If you work in New York and live in NJ, how do NJ state taxes work?



I know if you work in NY and live in NJ, you still need to file taxes. However, can you actually be double-taxed? For example, can one actually OWE taxes in a state they do NOT work in? I’m only asking because my gf’s accountant is telling her she owes a lot of income tax for NJ state, even though she doesn’t even WORK in NJ. I’m questioning this. Any feedback is appreciated.

If you work in New York and live in NJ, how do NJ state taxes work?
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5 Replies to “If you work in New York and live in NJ, how do NJ state taxes work?”

  1. I work in SC and live in NC. SC taxes get deducted from my checks because that’s where the company is located. Normally no NC taxes get deducted from my checks, but I do end up paying NC state tax when I file an NC return. I don’t know exactly how it works, but I don’t think you end up paying double the taxes. In my case SC gave me a refund which exceeded the amount I owed NC. I actually came out on the positive end.

    So, yes, you can definitely owe state tax to the state that you reside in, even if you don’t work in that state.


  2. You do file 2 state returns but are not double taxed. Your home state is entitled to levy tax on all of your income world-wide, regardless of where you earned it. If you work in a different state, that state is entitled to tax the income you earn in that state only. Your home state will give you a credit for the taxes paid to the state where you work.

    File a non-resident NY return first, showing only the income earned in NY. Pay any tax due or collect your refund, as appropriate.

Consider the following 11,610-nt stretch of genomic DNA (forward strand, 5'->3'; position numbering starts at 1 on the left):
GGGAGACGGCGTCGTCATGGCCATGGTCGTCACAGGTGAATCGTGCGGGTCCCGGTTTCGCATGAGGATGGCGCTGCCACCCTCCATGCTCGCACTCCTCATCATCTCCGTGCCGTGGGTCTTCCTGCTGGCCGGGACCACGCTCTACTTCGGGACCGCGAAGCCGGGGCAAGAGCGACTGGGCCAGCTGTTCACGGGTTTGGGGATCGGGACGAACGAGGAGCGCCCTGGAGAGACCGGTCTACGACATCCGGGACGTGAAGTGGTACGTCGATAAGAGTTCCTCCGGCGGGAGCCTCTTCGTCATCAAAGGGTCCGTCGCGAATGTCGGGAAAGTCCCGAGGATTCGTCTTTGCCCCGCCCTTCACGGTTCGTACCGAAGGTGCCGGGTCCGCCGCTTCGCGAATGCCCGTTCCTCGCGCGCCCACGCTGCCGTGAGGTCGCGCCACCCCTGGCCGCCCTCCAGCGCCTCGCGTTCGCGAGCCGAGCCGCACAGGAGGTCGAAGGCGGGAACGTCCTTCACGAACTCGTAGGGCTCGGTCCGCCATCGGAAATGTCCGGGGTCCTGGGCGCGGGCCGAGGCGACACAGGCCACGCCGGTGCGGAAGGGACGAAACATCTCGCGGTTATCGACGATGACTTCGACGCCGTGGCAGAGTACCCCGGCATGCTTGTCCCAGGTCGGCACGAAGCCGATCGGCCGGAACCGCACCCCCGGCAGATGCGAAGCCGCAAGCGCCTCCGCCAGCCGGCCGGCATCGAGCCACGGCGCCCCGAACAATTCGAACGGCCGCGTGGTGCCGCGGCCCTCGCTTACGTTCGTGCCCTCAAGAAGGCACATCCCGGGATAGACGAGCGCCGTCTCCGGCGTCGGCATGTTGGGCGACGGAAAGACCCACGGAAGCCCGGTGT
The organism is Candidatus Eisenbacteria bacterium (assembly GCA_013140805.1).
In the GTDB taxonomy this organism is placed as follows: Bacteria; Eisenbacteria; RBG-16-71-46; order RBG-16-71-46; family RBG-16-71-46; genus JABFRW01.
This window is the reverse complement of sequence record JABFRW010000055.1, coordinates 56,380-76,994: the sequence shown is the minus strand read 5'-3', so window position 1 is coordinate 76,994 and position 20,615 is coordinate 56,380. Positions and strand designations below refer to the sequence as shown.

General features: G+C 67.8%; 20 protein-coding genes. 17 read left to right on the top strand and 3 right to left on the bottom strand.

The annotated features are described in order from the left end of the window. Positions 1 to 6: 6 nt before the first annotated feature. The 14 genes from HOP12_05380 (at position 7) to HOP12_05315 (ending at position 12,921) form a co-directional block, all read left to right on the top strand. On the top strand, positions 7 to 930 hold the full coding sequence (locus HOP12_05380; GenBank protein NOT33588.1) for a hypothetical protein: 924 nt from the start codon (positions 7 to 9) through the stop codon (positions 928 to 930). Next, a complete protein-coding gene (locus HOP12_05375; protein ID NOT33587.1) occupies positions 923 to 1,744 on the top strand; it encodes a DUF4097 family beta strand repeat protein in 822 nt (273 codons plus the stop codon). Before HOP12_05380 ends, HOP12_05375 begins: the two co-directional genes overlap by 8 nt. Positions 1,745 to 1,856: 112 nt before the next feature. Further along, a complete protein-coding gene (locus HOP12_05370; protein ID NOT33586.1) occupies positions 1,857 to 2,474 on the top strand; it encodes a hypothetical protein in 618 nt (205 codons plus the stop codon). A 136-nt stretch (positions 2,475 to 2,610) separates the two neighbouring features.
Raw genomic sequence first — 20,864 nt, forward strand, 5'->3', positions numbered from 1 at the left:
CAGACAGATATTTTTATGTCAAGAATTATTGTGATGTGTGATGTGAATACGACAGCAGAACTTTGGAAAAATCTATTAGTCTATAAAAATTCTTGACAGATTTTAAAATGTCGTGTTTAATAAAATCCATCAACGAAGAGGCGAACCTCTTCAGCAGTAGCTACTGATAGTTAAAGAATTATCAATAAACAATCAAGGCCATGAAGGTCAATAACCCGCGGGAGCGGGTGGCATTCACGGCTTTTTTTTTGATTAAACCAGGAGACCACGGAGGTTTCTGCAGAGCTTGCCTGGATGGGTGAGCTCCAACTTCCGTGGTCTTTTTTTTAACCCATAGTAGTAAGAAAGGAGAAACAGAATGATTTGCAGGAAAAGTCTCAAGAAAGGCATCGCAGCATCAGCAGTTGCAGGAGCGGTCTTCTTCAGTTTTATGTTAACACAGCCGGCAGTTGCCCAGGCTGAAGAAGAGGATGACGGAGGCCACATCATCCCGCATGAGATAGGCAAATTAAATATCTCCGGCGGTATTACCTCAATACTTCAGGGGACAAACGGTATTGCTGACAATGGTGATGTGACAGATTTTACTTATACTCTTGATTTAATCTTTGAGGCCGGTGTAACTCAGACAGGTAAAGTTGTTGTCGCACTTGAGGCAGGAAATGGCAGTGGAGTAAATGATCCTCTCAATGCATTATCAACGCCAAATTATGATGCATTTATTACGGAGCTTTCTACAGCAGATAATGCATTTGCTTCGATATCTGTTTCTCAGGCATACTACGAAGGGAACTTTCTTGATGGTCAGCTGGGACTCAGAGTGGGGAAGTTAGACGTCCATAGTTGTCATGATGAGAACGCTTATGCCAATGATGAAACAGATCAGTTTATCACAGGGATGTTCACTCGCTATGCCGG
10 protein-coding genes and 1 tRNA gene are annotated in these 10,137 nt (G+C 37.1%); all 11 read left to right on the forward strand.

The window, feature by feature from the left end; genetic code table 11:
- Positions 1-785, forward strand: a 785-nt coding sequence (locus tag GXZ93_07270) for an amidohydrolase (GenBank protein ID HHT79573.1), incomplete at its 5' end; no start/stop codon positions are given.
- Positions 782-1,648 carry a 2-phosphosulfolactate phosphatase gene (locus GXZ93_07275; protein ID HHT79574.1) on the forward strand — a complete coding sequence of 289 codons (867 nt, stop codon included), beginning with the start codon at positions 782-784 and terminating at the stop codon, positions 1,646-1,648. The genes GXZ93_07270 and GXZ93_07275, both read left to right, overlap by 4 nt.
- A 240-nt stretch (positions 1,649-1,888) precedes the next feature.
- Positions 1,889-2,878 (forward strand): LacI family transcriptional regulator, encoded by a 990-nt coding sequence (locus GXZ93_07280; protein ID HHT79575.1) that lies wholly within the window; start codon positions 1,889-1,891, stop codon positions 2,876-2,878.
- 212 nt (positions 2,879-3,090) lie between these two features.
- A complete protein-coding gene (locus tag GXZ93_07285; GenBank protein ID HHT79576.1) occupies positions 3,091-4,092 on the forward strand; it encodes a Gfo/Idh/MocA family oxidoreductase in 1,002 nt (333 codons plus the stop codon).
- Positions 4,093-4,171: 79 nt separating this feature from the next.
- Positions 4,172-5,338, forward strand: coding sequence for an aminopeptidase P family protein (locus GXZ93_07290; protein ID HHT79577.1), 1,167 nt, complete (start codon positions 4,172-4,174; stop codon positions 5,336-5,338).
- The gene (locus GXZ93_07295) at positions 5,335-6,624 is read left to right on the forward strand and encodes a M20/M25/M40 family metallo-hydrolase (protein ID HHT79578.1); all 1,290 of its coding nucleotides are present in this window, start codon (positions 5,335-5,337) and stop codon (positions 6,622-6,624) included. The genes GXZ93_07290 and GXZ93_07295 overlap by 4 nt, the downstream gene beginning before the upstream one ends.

Then file a resident NJ return, showing all income world-wide. You’ll get a credit on your NJ return for the NY taxes paid, at least up to the amount of tax that NJ would have collected on the NY income.

    The net effect is that you pay state income tax at the higher rate of the 2 states for the income earned out of state. The NJ credit for the NY taxes paid will reduce the burden in NJ but she will have to make up any shortfall. If it’s significant she should consider making quarterly estimated payments to NJ to avoid a debt next year.


  3. To the best of my knowledge, you can’t owe state income taxes if you have no income in that state. This is regardless of where you live. I would suggest asking a finance lawyer for official advice, and have your girlfriend switch accountants immediately, if not sooner.


  4. There are State + Federal taxes involved. If your primary residence is in either state, you will pay according to THAT state’s laws. But if you earn your income in another state, you will owe a percentage of your income to THAT state. NY’s taxes are higher than NJ’s so it’s cheaper to live AND work in NJ. Next best is to live in NJ + work in NY. Living AND working in NY costs the most. Get a new job in NJ for the least taxes.


  5. It is possible to owe NJ in the circumstances you describe. I practice in NJ, and have a number of NYC commuters as clients. NY and NJ do not have a reciprocal tax agreement, so both states claim the income made by NJ residents in NY.

    After completing your federal return, you would next need to complete your NY IT-203. The next step is to complete your NJ-1040, on which you would report the NY income again.

    You should receive a NJ credit for most, but not all, of the total NY tax on the IT-203. That is because the credit is based on NJ rates applied to the income taxed in NY, and the NJ rates are lower.

    Since NY allows itemized deductions and NJ doesn’t, owing little to NY (and therefore not getting the credit for taxes paid to NY) and alot to NJ is possible. Another thing that can cause that is the days worked out-of-NY on the IT-203.





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